This spate of energy harvesting stories that you've done (footsteps, shorts and now flashlights) really points out how fast energy harvesting is coming at us. Each new story is more amazing than the last. If you look at Airbus' plane of 2050, there's a lot of energy harvesting applications on it.
Elizabeth, I agree on both counts. Now if we could get more kids off the video games and interested in doing things...
There are other types of flashlights that use movement to produce electricity and capacitors to store it. In this case neither are needed. It is important and useful to have a light source that does not depend on batteries or other external power sources. In emergency situations you don't want to have to wonder when you last checked those batteries.
What is interesting about a device that uses a delta-T to produce a delta-V is that this is the same principle that is used for nuclear power generators found in deep space probes. What an interesting juxtaposition of applications.
I can't say enough how impressed I am not only with this invention, but also with young Ann, who sees the bigger picture of how technology can change the world more than some adults I know. With great minds like this developing and wanting to make a real contribution, I feel optimistic about the future of science and technology in the U.S. and how some young minds have the potential to really make a difference. Plus it is just cool to not have to worry about batteries for a flashlight! And if this can be applied to a flashlight, think of the other applications.
In a bid to boost the viability of lithium-based electric car batteries, a team at Lawrence Berkeley National Laboratory has developed a chemistry that could possibly double an EV’s driving range while cutting its battery cost in half.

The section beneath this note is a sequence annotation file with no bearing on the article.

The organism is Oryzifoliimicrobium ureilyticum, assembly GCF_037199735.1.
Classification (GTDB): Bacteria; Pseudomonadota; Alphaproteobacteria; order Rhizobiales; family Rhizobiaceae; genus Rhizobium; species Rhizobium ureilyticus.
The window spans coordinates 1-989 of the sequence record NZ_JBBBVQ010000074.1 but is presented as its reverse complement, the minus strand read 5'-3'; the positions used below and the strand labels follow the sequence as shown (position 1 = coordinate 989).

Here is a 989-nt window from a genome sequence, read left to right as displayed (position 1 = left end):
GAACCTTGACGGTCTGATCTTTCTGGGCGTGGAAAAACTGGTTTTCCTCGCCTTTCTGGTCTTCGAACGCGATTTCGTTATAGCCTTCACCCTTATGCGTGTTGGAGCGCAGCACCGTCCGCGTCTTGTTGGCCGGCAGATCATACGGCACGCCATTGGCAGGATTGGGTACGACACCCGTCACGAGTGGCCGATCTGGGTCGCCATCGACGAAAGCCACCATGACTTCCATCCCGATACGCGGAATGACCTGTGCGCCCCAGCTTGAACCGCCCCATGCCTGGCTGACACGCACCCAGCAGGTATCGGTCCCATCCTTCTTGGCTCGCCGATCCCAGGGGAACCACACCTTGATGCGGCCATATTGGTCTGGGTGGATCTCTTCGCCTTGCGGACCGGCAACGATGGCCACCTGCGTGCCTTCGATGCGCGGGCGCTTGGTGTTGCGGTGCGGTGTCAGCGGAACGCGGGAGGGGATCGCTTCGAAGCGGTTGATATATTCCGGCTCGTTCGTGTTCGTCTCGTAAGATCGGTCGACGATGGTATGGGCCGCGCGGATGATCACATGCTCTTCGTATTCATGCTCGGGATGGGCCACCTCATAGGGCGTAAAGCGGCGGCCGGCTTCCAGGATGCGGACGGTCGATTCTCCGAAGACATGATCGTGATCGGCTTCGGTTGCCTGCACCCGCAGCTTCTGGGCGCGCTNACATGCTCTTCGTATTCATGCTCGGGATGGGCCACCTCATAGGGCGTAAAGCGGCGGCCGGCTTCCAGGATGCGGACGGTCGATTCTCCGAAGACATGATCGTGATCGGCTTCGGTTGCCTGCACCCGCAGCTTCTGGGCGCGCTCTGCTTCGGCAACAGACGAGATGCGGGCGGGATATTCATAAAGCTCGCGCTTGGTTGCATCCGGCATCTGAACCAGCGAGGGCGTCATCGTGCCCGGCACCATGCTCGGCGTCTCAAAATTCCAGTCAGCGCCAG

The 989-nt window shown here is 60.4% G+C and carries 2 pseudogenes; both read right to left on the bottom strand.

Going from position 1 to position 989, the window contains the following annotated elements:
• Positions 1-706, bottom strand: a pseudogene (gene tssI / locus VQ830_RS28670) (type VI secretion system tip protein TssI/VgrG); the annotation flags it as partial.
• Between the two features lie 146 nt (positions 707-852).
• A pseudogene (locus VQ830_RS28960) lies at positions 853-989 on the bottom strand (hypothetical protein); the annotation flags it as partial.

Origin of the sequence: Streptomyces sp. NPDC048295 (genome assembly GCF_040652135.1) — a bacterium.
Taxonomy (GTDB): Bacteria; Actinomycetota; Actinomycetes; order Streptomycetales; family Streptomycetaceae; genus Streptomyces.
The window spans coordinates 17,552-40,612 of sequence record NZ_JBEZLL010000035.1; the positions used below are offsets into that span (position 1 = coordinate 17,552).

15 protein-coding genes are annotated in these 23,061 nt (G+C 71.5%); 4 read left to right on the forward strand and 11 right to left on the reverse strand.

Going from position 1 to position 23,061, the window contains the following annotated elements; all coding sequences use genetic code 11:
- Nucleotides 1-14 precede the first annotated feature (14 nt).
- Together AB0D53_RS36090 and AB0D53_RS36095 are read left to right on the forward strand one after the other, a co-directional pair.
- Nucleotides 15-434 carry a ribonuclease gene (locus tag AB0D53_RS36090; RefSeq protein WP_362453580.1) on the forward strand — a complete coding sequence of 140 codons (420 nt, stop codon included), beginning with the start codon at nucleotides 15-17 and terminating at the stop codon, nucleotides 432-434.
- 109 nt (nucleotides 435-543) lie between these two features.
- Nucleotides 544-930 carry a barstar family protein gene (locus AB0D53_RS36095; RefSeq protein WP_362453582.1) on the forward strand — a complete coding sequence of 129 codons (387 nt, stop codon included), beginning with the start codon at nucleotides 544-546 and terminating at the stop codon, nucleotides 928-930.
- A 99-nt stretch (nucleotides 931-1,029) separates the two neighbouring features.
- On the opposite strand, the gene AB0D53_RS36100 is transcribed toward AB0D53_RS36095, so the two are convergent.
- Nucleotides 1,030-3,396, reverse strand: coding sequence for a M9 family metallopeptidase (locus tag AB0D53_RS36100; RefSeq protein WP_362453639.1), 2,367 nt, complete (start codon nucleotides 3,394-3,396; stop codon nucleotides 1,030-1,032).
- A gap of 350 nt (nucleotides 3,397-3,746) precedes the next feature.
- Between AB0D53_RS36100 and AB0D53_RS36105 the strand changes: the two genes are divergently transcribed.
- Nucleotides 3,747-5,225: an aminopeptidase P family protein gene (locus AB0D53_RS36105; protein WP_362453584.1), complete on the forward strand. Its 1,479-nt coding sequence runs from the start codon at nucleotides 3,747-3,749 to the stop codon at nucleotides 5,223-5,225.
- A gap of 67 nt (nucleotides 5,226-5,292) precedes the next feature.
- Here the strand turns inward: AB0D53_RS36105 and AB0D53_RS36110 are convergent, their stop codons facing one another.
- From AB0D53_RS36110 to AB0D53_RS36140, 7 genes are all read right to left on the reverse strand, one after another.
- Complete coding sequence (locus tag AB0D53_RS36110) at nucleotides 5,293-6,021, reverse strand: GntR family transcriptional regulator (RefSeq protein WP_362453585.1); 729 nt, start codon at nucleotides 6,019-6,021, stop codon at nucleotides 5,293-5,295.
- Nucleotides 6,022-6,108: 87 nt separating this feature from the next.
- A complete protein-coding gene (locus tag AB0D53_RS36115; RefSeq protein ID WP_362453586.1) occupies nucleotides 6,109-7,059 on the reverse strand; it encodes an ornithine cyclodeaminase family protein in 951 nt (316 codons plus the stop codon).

Using Siemens NX software, a team of engineering students from the University of Michigan built an electric vehicle and raced in the 2013 Bridgestone World Solar Challenge. One of those students blogged for Design News throughout the race.
Robots that walk have come a long way from simple barebones walking machines or pairs of legs without an upper body and head. Much of the research these days focuses on making more humanoid robots. But they are not all created equal.
For industrial control applications, or even a simple assembly line, that machine can go almost 24/7 without a break. But what happens when the task is a little more complex? That’s where the “smart” machine would come in. The smart machine is one that has some simple (or complex in some cases) processing capability to be able to adapt to changing conditions. Such machines are suited for a host of applications, including automotive, aerospace, defense, medical, computers and electronics, telecommunications, consumer goods, and so on. This discussion will examine what’s possible with smart machines, and what tradeoffs need to be made to implement such a solution.